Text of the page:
In today’s business world, more than having a great product is needed to ensure long-term success. Even established corporations recognize the value of building a solid brand. But what exactly is a brand, and how can it benefit you and your business? Let’s delve into the fascinating history of branding to find out.
A Brief Historical Journey
The concept of a brand dates back to ancient times. In Norse, “brandr” meant “to burn,” and it later referred to a burning piece of wood or a torch. Around 1500, branding livestock became common practice, allowing ranchers to distinguish their ownership and identify stolen or lost animals. This practice extended to other areas, including pottery markings and engravings on metal wares, aiding in identification and authenticity.
Branding also played a role in the marketplace. Street vendors in ancient Egypt, Rome, and Greece used markings, drawings, and colours to differentiate themselves and catch the attention of potential customers. They understood the importance of visually standing out, particularly in societies where not everyone could read.
The invention of the Gutenberg Printing Press marked a significant milestone in branding. Mass-produced printing materials, including advertisements, emerged, reaching larger audiences through flyers, posters, and newspapers. As the industrial revolution brought about mass production, companies utilized distinct typography, colours, shapes, and designs to differentiate their products from competitors and establish brand recognition. This trend continues to this day, exemplified by the unmistakable appeal of Coca-Cola.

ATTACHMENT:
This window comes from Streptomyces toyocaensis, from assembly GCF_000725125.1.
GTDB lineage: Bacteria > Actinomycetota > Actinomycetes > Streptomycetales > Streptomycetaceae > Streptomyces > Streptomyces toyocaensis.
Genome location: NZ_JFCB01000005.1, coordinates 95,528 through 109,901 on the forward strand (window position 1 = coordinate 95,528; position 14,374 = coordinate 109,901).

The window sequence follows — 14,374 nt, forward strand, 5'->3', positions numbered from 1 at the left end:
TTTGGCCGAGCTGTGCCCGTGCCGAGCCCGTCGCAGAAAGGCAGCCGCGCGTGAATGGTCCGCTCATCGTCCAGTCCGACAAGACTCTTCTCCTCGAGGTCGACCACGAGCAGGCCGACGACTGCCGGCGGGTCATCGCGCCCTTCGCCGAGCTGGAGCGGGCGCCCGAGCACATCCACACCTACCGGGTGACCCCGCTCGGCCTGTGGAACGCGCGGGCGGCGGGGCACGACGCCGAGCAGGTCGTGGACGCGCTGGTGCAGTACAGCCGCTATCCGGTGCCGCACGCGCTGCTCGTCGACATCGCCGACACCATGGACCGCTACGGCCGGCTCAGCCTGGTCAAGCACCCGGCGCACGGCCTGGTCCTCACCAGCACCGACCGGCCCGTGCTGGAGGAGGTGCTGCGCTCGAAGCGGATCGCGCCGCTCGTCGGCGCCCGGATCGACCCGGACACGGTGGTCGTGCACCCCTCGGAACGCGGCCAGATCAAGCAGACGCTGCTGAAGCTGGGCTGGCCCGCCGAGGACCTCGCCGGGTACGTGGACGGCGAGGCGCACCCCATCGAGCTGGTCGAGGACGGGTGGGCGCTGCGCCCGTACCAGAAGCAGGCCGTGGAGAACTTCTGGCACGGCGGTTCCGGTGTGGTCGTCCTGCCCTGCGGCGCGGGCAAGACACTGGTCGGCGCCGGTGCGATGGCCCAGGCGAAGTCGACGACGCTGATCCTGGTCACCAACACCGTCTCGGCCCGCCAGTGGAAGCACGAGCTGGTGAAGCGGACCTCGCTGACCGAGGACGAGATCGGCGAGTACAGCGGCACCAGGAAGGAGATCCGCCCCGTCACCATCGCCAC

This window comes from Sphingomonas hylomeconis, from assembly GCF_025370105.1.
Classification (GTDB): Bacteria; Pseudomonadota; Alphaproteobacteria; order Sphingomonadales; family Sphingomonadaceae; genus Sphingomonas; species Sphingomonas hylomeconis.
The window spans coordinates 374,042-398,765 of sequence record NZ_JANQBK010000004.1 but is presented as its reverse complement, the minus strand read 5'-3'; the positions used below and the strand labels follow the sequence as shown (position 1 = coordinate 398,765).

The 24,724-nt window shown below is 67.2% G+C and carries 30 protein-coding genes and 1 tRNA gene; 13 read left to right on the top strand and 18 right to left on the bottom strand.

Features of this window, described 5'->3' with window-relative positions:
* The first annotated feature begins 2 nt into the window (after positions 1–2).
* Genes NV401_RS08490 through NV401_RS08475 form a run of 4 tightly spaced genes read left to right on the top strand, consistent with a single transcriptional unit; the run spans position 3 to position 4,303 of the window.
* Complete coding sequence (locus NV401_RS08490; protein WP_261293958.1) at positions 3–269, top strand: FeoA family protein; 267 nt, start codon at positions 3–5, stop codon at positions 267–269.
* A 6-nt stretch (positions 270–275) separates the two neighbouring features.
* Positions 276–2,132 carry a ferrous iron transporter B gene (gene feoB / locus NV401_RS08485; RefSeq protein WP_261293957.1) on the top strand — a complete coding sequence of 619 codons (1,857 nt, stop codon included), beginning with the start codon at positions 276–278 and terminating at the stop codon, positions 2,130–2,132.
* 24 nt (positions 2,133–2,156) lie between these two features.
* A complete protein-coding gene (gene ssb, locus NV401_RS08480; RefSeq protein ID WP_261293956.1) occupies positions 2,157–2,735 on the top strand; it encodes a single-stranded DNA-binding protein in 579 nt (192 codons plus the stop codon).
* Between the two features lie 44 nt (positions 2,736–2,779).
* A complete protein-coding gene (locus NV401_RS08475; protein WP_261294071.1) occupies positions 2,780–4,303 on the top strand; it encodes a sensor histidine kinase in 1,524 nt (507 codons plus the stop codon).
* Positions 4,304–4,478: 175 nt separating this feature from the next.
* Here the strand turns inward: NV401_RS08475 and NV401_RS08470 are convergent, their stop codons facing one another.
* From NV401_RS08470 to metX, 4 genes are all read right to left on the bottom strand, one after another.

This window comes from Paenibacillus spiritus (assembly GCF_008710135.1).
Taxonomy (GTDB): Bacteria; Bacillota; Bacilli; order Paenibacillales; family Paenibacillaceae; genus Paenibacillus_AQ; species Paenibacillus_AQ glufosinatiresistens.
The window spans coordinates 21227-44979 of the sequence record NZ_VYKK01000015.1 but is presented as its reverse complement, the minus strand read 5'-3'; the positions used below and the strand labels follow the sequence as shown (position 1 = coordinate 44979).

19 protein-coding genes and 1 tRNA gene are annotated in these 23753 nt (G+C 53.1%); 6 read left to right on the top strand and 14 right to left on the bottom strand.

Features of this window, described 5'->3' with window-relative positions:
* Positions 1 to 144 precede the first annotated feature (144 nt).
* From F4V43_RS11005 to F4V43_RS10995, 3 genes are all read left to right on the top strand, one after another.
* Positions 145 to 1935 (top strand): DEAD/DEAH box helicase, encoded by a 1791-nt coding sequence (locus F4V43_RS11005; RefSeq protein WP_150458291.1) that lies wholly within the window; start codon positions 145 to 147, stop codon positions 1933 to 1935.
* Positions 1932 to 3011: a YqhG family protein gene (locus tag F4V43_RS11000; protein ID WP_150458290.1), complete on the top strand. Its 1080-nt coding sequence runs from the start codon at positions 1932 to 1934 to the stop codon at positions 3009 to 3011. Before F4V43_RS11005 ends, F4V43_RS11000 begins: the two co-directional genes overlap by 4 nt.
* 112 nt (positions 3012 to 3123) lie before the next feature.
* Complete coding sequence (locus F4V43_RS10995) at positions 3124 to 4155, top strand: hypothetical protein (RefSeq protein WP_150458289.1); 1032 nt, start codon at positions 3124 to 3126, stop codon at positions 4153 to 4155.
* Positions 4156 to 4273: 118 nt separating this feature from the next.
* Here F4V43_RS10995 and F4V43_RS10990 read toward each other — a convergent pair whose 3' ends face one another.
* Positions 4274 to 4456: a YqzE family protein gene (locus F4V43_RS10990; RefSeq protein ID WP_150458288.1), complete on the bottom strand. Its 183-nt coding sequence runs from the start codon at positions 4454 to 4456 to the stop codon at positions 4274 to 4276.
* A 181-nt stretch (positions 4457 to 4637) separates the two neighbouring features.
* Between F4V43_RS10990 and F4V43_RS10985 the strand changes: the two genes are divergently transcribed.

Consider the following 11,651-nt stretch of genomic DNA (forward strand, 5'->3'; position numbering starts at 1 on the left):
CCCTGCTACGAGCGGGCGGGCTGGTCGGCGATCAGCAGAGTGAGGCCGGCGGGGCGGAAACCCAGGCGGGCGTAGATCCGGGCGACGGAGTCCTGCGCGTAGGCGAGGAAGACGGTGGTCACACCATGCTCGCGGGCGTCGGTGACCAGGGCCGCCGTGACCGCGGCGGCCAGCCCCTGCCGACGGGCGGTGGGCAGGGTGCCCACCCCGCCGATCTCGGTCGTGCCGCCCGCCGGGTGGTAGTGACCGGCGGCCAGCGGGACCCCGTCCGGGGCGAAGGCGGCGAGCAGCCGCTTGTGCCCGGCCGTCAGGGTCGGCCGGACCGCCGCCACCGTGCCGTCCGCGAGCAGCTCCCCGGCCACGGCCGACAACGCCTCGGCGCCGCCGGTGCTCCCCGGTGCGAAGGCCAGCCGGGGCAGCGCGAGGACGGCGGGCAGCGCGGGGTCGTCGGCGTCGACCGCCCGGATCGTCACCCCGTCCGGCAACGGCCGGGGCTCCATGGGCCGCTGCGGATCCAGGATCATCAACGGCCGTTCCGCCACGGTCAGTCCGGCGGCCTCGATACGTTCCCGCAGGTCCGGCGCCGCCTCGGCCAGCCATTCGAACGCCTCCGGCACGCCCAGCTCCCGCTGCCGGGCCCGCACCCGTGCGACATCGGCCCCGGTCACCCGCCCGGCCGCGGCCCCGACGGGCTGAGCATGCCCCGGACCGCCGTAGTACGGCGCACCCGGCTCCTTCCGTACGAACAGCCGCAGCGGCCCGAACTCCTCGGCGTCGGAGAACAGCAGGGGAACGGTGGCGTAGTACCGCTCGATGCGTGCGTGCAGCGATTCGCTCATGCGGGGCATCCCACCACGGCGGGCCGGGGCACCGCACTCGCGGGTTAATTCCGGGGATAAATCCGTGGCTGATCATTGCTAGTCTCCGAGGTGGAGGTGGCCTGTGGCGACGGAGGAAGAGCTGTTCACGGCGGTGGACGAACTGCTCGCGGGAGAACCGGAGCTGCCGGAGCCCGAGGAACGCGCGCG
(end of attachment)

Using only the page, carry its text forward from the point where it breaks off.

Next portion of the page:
While there are countless historical examples and influences, such as the development of graphic design, colour psychology, and typography, we’ll conclude our historical lesson here.
Defining a Brand
So, after this journey through history, can we definitively answer what a brand is? If we base our understanding solely on the history lesson, we might consider a brand a logo, a specific product, or even an identity. However, these components contribute to developing a visual identity—they do not fully define a brand.
David Ogilvy, the father of modern advertising, described a brand as “the intangible sum of a product’s attributes.” While this definition captures some essence, marketers have recognized that branding goes beyond product attributes. It encompasses the power to influence emotions and perceptions.
Marty Neumeier aptly defines a brand as “a gut feeling towards your product, service, or company.” This definition acknowledges the subjective nature of branding and highlights the role of emotion and perception in shaping a brand’s identity.
Today, with the advent of social media and evolving consumer behaviour, branding has become even more vital. Brand strategy is not exclusive to large corporations—it can profoundly impact businesses of all sizes, from startups to small and medium enterprises or even local mom-and-pop stores.
Consider why you prefer Apple over HP, Nike over Adidas, or your local butcher over a supermarket chain, and you’ll begin to grasp the power of branding.
Until next time!